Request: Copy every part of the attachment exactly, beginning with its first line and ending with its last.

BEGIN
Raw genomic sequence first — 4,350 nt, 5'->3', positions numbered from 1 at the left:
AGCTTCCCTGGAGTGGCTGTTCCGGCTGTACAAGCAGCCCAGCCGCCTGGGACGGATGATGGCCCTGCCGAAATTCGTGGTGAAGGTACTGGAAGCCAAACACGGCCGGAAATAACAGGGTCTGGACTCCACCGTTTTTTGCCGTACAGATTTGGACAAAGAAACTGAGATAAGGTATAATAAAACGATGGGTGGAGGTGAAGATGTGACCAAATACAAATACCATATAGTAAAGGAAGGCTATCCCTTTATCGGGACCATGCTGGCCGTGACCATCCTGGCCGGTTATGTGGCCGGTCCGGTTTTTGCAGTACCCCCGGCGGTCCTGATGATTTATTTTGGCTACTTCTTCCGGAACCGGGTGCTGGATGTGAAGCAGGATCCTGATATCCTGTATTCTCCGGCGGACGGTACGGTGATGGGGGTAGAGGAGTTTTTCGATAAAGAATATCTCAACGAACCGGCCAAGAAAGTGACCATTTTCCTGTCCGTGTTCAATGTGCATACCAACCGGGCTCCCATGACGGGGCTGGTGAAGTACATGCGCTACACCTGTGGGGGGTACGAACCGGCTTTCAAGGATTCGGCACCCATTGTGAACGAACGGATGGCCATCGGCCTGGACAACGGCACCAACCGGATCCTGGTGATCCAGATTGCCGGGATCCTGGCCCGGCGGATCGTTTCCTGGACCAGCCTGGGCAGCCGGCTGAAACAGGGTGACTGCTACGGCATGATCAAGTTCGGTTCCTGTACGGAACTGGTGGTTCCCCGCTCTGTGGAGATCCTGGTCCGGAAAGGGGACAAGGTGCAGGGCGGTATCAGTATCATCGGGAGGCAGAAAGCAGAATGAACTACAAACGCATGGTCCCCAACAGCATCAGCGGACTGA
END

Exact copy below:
Raw genomic sequence first — 4,350 nt, 5'->3', positions numbered from 1 at the left:
AGCTTCCCTGGAGTGGCTGTTCCGGCTGTACAAGCAGCCCAGCCGCCTGGGACGGATGATGGCCCTGCCGAAATTCGTGGTGAAGGTACTGGAAGCCAAACACGGCCGGAAATAACAGGGTCTGGACTCCACCGTTTTTTGCCGTACAGATTTGGACAAAGAAACTGAGATAAGGTATAATAAAACGATGGGTGGAGGTGAAGATGTGACCAAATACAAATACCATATAGTAAAGGAAGGCTATCCCTTTATCGGGACCATGCTGGCCGTGACCATCCTGGCCGGTTATGTGGCCGGTCCGGTTTTTGCAGTACCCCCGGCGGTCCTGATGATTTATTTTGGCTACTTCTTCCGGAACCGGGTGCTGGATGTGAAGCAGGATCCTGATATCCTGTATTCTCCGGCGGACGGTACGGTGATGGGGGTAGAGGAGTTTTTCGATAAAGAATATCTCAACGAACCGGCCAAGAAAGTGACCATTTTCCTGTCCGTGTTCAATGTGCATACCAACCGGGCTCCCATGACGGGGCTGGTGAAGTACATGCGCTACACCTGTGGGGGGTACGAACCGGCTTTCAAGGATTCGGCACCCATTGTGAACGAACGGATGGCCATCGGCCTGGACAACGGCACCAACCGGATCCTGGTGATCCAGATTGCCGGGATCCTGGCCCGGCGGATCGTTTCCTGGACCAGCCTGGGCAGCCGGCTGAAACAGGGTGACTGCTACGGCATGATCAAGTTCGGTTCCTGTACGGAACTGGTGGTTCCCCGCTCTGTGGAGATCCTGGTCCGGAAAGGGGACAAGGTGCAGGGCGGTATCAGTATCATCGGGAGGCAGAAAGCAGAATGAACTACAAACGCATGGTCCCCAACAGCATCAGCGGACTGA